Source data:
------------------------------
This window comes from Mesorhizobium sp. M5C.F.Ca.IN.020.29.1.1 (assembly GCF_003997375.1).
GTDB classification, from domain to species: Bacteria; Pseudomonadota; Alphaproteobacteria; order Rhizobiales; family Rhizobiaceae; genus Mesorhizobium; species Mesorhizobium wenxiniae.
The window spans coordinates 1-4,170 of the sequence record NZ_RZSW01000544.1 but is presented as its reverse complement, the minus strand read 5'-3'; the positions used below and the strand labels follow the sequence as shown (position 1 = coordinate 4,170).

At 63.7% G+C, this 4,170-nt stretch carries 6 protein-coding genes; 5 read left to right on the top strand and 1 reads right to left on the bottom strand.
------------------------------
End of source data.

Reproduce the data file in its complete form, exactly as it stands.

This window comes from Mesorhizobium sp. M5C.F.Ca.IN.020.29.1.1 (assembly GCF_003997375.1).
GTDB classification, from domain to species: Bacteria; Pseudomonadota; Alphaproteobacteria; order Rhizobiales; family Rhizobiaceae; genus Mesorhizobium; species Mesorhizobium wenxiniae.
The window spans coordinates 1-4,170 of the sequence record NZ_RZSW01000544.1 but is presented as its reverse complement, the minus strand read 5'-3'; the positions used below and the strand labels follow the sequence as shown (position 1 = coordinate 4,170).

At 63.7% G+C, this 4,170-nt stretch carries 6 protein-coding genes; 5 read left to right on the top strand and 1 reads right to left on the bottom strand.